News

  1. The Road that Led Around the World

    Newfound Gap Road

    By Mike Aday

    What do Great Smoky Mountains National Park, Ethiopia, Panama and Alaska have in common? They can all boast major roads built by one man, Knoxville native John L. Humbard. Well, technically, a lot of men were involved, but Humbard supervised them all.

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  2. Little Sluice of Heaven: A tiny sliver of the A.T.

    Rhodo Tunnel Chestnut Branch

    By Lisa Duff

    Memorial Day Monday found me with a mild case of cabin fever, which was a bit strange since CF is typically a wintertime ailment. What happened was this: I’d successfully managed to add a few at-home days to the end of my vacation to allow for ease of real-world re-entry, and Monday, as it turned out, was one day too many.

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  3. The Strange Case of Cades Lake

    Cades Map

    Depending on who you were and what you stood for, the idea of turning most of Cades Cove into a 50-foot-deep lake—three miles long and two miles wide—was either brilliant or terrible.

    Pro-lake constituents included National Park Service Director Arno B. Cammerer (immortalized by the naming of Mt. Cammerer), Tennessee Governor Gordon Browning, the Great Smoky Mountains Conservation Association, park booster Col. David Chapman, and Knoxville City Manager George Dempster.

    Those opposed included acting and former NPS Directors Stephen Mather and Horace Albright, Robert Sterling Yard of the National Parks Association, and stalwart conservationists Harvey Broome Benton MacKaye.

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  4. GSMA set to release its fourth album of traditional American music

    Big Bend Killing

    Big Bend Killing: The Appalachian Ballad Tradition celebrates Appalachia’s rich legacy of songs that tell stories, a tradition traceable to the British Isles. Big Bend Killing features 32 new recordings of traditional ballads by leading UK- and American-roots music luminaries, including Rosanne Cash, Doyle Lawson, Archie Fisher, Alice Gerrard, Sheila Kay Adams, Martin Simpson, Jody Stecher, Kate Brislin, David Holt, John Lilly, Elizabeth LaPrelle, Amythyst Kiah, and Laura Boosinger with the Kruger Brothers.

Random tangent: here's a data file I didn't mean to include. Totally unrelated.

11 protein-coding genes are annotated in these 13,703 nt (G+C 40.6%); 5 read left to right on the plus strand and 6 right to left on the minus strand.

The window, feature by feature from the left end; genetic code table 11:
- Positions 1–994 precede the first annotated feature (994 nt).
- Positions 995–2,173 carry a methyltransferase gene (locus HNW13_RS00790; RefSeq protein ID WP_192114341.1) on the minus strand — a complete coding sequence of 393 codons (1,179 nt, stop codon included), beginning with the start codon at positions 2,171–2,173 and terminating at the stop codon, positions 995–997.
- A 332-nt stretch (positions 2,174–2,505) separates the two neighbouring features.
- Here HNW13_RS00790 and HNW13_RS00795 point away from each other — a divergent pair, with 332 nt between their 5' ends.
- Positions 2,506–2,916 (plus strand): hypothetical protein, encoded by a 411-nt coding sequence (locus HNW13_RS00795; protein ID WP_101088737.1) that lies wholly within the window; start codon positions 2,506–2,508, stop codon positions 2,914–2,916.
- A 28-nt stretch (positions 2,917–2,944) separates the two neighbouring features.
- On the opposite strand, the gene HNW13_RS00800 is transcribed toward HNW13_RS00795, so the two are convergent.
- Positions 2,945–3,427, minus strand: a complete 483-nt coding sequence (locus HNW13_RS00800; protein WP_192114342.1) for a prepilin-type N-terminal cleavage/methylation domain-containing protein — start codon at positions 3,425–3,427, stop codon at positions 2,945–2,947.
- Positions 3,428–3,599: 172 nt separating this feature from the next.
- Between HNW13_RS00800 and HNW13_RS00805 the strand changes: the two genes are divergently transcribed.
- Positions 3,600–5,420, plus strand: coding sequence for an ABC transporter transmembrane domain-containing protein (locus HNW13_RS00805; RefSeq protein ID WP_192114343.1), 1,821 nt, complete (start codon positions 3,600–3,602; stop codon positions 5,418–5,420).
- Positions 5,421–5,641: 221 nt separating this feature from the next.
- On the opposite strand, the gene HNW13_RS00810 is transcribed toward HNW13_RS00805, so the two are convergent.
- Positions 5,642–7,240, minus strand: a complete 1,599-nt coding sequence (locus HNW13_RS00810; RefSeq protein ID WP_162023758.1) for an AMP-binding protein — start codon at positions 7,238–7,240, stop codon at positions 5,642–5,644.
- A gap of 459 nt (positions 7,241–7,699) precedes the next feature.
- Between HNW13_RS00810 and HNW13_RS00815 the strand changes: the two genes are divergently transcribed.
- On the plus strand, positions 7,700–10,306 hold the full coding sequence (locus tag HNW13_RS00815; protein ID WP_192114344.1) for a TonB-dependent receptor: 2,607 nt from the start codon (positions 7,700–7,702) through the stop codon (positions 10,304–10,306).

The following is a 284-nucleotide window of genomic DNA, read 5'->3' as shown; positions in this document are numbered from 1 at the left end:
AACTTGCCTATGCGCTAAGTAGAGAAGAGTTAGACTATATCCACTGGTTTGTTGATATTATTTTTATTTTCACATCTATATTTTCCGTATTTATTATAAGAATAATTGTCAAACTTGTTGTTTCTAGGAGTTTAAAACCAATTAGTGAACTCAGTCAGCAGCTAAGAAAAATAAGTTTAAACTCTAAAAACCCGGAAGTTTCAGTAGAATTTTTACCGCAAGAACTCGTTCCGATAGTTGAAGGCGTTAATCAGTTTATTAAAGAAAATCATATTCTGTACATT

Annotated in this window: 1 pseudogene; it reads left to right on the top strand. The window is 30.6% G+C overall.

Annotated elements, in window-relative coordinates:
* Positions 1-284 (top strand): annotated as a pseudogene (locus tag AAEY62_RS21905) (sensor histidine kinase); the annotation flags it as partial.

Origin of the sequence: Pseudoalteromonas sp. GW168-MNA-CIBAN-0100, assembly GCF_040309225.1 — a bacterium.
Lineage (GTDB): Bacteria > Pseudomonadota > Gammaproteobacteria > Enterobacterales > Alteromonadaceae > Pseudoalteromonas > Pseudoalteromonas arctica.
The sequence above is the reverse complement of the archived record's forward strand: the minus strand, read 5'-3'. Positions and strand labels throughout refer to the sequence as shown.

“This album offers 32 remarkable ballad performances, 31 of which have never been released,” said Ted Olson, professor of Appalachian Studies and Bluegrass, Old-Time, and Country Music Studies at East Tennessee State University and the album’s producer. “Our goal with this album is to encourage people – young and old – to recognize the enduring beauty of these often overlooked narrative songs, and our hope is that more people will sing these and other ballads so that the tradition won’t fade away."

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  5. Lichens of the Smokies Revealed at Science at Sugarlands

    Lichens of the Smokies Revealed at Science at Sugarlands

    James Lendemer loves lichens. He loves talking about them, showing pictures of them, and telling others what lichens are and how they are important.

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  6. Species-a-Day Calendar puts park biodiversity at people’s fingertips

    Species-a-Day Calendar puts park biodiversity at people’s fingertips

    A new Species-a-Day perpetual flip calendar available now in Great Smoky Mountains National Park visitor centers allows park enthusiasts to learn more about a place renowned for its diversity of plant and animal life on each day of this and all years to come.

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  7. Park Superintendent Recognizes First African American Naturalist

    Park Superintendent Recognizes First African American Naturalist

    Great Smoky Mountains National Park Superintendent Cassius Cash on Thursday, August 29,had the unique opportunity to meet and recognize Dr. Joe Lee of Jupiter, FL, for his service as the first African American park naturalist. Superintendent Cash presented Dr. Lee with a mounted ranger hat in honor of his contribution to the history of the National Park Service.

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  8. My first backpacking trip will not be my last

    My first backpacking trip will not be my last

    By Logan Boldon

    Member Events Specialist

    When I think of the ultimate backpacker, Samwise Gamgee from J. R. R. Tolkien’s The Lord of the Rings series immediately comes to mind. This stout little hobbit who’d never left the Shire made it all the way to Mordor toting a simple rucksack. With pots and pans clanging, Sam climbed over mountains and waded through swamps, camping out along the way with enough fortitude to give lectures on the goodness of potatoes and contemplate the taste of strawberries as the world turned to chaos over a silly little ring. Who can compete with that? Certainly not me.

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  9. Science at Sugarlands: Post-fire Plant-Soil Interactions

    Science at Sugarlands: Post-fire Plant-Soil Interactions

    By Frances Figart, creative services director

    Soil is the foundation of our planet. We walk on top of it every day, yet most of us rarely think about it.

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  10. Upcoming Winter Park Closures Due to Roadwork

    Upcoming Winter Park Closures Due to Roadwork

    Great Smoky Mountains National Park officials announced that the main access roads into Cades Cove and Cataloochee will be closed for several months this winter for road construction projects.

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